new technique has been developed that has the potential to offer women with mitochondrial myopathy the option of becoming mothers without passing their condition on to their child. The technique, however, requires a change in law before it can progress. Mitochondrial disease may manifest at any age and leaves many facing the gradual loss of mobility, sight, energy, independence and ultimately, their quality of life. There is currently no treatment for mitochondrial myopathy. Professors Doug Turnbull and Mary Herbert at Newcastle University have developed a technique called ‘cell battery transplant’ that involves in vitro fertilisation and allows DNA to be transferred from an egg with damaged mitochondria to a healthy, empty egg. It could be used to prevent women affected by mitochondrial disease caused by mutations in the mitochondrial DNA passing the condition on to their future children. The technique has proven successful in the laboratory, but the current law prevents it from being tested in a clinical trial or developed for clinical practice. Under this law, researchers can investigate the technique using eggs and embryos donated to research but are only allowed to keep the embryos alive for up to 14 days. For this technique to be brought into clinical practice, a change in the law is required to allow the resulting embryo to be placed into a woman’s womb. According to a recently published report by the Nuffield Council on Bioethics, using these treatments to prevent the inheritance of mitochondrial disease would be ethical. The Nuffield Council took evidence from nearly 100 individuals and groups including scientists, people affected by mitochondrial disease, and support and campaigning groups. Their examination of the science as well as the feasibility and dangers of the techniques brought them to the conclusion that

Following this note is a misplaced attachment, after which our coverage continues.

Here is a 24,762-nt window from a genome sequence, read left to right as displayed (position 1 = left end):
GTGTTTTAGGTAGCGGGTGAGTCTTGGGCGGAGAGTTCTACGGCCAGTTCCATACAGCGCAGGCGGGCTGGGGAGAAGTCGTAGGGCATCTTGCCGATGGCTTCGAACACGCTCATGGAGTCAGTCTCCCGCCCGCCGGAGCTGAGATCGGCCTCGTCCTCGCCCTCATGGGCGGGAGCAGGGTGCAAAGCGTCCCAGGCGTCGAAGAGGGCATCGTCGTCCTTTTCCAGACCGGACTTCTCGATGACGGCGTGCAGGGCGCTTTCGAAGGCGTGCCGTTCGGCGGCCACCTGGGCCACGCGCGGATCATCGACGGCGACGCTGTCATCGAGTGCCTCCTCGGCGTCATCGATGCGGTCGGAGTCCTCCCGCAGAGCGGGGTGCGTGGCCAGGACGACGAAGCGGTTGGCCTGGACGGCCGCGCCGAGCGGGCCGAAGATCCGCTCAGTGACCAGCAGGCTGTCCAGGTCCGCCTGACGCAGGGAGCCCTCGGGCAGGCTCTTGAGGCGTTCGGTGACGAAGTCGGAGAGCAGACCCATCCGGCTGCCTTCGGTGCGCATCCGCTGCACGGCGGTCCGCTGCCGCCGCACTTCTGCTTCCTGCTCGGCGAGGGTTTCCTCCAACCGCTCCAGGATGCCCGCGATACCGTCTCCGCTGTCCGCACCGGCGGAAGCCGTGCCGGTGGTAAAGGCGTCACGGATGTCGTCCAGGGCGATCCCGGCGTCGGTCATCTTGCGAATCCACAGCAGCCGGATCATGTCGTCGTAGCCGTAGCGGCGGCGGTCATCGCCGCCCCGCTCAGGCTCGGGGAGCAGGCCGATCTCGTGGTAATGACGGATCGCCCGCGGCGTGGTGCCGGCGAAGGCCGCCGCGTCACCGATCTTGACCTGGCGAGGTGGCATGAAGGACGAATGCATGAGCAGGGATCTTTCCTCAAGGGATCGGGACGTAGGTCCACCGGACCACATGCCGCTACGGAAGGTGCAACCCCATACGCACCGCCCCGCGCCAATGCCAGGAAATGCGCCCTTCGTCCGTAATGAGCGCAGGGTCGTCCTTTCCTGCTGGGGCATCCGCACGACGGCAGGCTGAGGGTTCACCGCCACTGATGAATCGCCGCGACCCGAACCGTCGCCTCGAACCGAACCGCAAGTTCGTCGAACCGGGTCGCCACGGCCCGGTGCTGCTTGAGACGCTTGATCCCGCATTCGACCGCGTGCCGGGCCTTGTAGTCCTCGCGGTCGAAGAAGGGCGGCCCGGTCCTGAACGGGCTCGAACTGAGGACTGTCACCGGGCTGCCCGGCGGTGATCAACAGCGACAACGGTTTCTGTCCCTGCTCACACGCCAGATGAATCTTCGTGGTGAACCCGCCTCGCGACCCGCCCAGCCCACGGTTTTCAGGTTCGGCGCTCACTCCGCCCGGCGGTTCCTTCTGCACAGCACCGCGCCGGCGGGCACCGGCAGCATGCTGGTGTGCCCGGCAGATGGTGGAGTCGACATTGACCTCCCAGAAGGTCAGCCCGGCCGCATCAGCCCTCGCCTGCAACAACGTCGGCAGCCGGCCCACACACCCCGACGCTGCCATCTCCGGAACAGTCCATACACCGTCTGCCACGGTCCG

9 developing and using a treatment based on these techniques would be ethically safe. The resulting report will form a key part in the consultation process to change the law and in the progress towards a treatment for mitochondrial diseases. The Muscular Dystrophy Campaign has spearheaded the development of this technique by committing over £500,000 over the last 10 years towards its pre-clinical research. With the research being so successful, the Wellcome Trust and the Medical Research Council last year announced an investment of £5.8m into a new centre for mitochondrial diseases, to take the technique to the next stage and to explore its full potential as a treatment.